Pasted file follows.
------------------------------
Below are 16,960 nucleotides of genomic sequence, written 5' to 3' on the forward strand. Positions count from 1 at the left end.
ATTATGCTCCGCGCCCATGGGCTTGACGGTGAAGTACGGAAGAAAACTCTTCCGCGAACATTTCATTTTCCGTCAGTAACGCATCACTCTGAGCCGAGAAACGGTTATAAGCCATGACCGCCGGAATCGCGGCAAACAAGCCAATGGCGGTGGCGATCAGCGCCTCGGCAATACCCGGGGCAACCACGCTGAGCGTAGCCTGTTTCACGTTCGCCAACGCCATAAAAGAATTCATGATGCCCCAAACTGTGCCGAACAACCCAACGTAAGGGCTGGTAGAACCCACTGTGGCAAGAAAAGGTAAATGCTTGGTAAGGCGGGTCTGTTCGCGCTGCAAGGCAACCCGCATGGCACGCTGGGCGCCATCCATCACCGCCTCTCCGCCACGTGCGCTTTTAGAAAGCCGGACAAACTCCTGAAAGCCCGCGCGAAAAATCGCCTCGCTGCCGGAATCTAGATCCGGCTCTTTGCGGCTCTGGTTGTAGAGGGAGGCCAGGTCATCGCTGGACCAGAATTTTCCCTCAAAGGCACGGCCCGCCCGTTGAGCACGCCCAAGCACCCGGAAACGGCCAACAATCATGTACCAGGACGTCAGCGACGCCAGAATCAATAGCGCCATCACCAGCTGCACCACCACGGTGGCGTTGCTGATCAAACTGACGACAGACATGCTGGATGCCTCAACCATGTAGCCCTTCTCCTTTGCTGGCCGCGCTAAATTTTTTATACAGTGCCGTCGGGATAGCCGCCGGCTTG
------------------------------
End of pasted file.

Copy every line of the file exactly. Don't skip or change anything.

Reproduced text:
Below are 16,960 nucleotides of genomic sequence, written 5' to 3' on the forward strand. Positions count from 1 at the left end.
ATTATGCTCCGCGCCCATGGGCTTGACGGTGAAGTACGGAAGAAAACTCTTCCGCGAACATTTCATTTTCCGTCAGTAACGCATCACTCTGAGCCGAGAAACGGTTATAAGCCATGACCGCCGGAATCGCGGCAAACAAGCCAATGGCGGTGGCGATCAGCGCCTCGGCAATACCCGGGGCAACCACGCTGAGCGTAGCCTGTTTCACGTTCGCCAACGCCATAAAAGAATTCATGATGCCCCAAACTGTGCCGAACAACCCAACGTAAGGGCTGGTAGAACCCACTGTGGCAAGAAAAGGTAAATGCTTGGTAAGGCGGGTCTGTTCGCGCTGCAAGGCAACCCGCATGGCACGCTGGGCGCCATCCATCACCGCCTCTCCGCCACGTGCGCTTTTAGAAAGCCGGACAAACTCCTGAAAGCCCGCGCGAAAAATCGCCTCGCTGCCGGAATCTAGATCCGGCTCTTTGCGGCTCTGGTTGTAGAGGGAGGCCAGGTCATCGCTGGACCAGAATTTTCCCTCAAAGGCACGGCCCGCCCGTTGAGCACGCCCAAGCACCCGGAAACGGCCAACAATCATGTACCAGGACGTCAGCGACGCCAGAATCAATAGCGCCATCACCAGCTGCACCACCACGGTGGCGTTGCTGATCAAACTGACGACAGACATGCTGGATGCCTCAACCATGTAGCCCTTCTCCTTTGCTGGCCGCGCTAAATTTTTTATACAGTGCCGTCGGGATAGCCGCCGGCTTG